not felt between the average citizens of either country, but that its there
in the top echelons of power. And according to media reports, [Tajik president
Imomali] Rahmon himself spoke about it during a meeting with journalists.
Mirzo was referring to remarks attributed to President Rahmon during a meeting
with local journalists on December 8, at which he is reported to have spoken in
frank detail about the troubled Tajik-Uzbek relationship and his own dealings
with President Islam Karimov.
Rustam Haidarov, a research academic based in Dushanbe, says it is not uncommon
for close neighbours to be fearful of one another.
An external enemy generally becomes necessary when a country has social and
economic problems, he said. The image of an enemy distracts people from
domestic problems, and can be held responsible for most of these problems.
Sayfullo Safarov, deputy director of the Centre for Strategic Studies in
Tajikistan, insists the recent espionage trial must be viewed dispassionately
and must not be allowed cloud diplomatic relations.
Spy mania is a very bad ailment affecting the newly independent states. There
are crimes and there are relations between states, he said, suggesting that
the two things should be kept separate.
Parvina Khamidova is Tajikistan editor for IWPR's EC-funded Human Rights
SPEAK KYRGYZ, NOT RUSSIAN, DIPLOMATS TOLD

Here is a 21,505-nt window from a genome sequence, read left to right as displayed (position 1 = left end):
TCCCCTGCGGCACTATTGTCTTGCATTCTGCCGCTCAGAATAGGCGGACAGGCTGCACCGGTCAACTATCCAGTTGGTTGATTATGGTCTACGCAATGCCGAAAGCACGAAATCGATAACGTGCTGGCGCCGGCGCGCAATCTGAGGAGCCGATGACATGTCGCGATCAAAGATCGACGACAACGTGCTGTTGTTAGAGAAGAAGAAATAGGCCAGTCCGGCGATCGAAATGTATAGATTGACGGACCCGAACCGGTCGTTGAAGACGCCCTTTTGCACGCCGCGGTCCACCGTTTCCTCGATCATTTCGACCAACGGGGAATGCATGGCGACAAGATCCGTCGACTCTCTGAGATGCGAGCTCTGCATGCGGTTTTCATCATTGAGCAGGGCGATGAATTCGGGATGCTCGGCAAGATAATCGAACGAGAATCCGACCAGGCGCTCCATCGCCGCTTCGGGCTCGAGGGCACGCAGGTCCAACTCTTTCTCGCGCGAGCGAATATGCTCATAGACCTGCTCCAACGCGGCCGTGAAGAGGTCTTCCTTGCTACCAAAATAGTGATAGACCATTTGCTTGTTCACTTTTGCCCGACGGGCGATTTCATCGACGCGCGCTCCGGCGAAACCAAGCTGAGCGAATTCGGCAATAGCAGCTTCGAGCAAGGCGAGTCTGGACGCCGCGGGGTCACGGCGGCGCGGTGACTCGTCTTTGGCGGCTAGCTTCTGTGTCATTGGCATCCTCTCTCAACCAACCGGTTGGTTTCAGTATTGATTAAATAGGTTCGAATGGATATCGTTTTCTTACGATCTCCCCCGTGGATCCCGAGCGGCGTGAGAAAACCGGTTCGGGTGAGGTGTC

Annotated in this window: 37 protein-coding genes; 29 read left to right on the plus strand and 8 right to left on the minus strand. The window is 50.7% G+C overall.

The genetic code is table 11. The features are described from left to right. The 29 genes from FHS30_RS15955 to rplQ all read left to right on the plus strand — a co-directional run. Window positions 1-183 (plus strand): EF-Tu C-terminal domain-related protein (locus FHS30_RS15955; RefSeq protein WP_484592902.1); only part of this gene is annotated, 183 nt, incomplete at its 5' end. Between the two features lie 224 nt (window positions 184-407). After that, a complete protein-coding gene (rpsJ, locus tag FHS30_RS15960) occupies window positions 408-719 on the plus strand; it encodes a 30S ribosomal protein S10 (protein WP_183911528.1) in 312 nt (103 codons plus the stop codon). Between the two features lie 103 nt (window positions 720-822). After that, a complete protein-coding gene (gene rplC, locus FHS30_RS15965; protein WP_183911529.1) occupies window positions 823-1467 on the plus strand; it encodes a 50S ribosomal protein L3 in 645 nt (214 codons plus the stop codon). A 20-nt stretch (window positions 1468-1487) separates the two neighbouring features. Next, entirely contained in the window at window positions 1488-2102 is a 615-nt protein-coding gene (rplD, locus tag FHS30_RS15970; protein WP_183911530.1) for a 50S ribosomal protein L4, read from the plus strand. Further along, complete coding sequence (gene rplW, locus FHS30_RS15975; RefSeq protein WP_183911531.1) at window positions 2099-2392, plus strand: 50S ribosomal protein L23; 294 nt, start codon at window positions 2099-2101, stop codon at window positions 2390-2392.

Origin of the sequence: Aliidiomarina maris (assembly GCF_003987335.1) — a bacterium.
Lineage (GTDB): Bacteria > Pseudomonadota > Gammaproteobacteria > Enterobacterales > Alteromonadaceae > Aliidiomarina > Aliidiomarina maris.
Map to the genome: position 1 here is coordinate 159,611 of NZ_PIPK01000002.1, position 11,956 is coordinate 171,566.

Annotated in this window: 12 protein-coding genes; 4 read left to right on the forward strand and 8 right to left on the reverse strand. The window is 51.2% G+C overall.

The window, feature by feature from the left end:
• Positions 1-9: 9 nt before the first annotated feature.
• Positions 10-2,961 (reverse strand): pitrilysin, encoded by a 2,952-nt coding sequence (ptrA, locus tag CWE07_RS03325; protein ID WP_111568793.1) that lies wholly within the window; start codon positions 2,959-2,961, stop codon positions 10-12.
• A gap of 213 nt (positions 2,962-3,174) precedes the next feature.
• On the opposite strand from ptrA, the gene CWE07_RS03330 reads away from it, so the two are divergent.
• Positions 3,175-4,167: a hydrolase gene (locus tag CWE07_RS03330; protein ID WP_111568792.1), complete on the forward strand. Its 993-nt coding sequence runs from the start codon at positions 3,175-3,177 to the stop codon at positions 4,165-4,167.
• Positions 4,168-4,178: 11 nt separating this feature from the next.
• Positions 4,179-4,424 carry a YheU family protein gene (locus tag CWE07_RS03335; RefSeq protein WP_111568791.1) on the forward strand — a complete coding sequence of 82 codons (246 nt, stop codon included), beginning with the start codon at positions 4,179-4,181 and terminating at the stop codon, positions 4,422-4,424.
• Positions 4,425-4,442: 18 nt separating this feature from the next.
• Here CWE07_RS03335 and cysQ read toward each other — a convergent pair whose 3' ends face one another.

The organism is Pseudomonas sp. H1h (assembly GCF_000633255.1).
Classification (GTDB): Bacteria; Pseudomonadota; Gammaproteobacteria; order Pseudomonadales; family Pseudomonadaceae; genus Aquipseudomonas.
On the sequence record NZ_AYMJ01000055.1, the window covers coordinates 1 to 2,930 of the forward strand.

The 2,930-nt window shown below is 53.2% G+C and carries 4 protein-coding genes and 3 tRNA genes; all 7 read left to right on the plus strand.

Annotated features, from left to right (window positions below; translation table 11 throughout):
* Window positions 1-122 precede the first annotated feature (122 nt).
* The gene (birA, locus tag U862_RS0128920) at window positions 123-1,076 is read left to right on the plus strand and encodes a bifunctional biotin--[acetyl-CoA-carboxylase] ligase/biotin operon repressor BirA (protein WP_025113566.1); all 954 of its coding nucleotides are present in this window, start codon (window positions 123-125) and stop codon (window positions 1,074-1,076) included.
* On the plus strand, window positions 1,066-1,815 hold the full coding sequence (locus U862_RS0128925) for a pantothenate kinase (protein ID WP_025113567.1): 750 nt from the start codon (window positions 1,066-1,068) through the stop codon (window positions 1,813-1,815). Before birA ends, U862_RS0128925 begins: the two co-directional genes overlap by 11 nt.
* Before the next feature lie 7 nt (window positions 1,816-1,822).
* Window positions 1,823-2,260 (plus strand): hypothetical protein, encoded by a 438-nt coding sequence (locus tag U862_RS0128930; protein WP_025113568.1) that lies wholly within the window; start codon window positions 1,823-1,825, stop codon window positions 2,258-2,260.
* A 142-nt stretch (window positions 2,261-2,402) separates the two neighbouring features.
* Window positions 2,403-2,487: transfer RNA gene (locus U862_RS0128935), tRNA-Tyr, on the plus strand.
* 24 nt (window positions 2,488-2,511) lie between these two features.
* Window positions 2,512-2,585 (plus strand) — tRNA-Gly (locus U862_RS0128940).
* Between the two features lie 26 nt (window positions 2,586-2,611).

New rules seem unworkable since most diplomats currently work in Russian and
will find it hard to switch language.
By Yevgenia Kim in Bishkek
A ruling that Kyrgyzstans diplomats must use the official language, Kyrgyz,
wherever possible has met with dismay from critics who say decreeing linguistic
change is not enough to ensure that it actually happens.
The decision was announced at a December 11 meeting of the Kyrgyz parliament,
when amendments to the law on use of the state language were passed.
Until now, foreign embassies like other public institutions have conducted most
of their business in Russian. But the government is now engaged on a drive to
force officials to use Kyrgyz instead.
It is only the latest in a series of campaigns since the Central Asian state
gained independence in 1991 to promote the status and use of Kyrgyz in public
life, which to date have had only partial success.
Diplomats, in particular, use Russian as a common language in dealings with
other former Soviet states; and English or the language of their host country
in the wider international community. Internal business and documentation is in
Until now, the legal position has been that people can choose whether to
conduct official communications in Kyrgyz the state language, or Russian,
which retained special status as an official language.
Now that is to change. The amended language law comes ahead of next years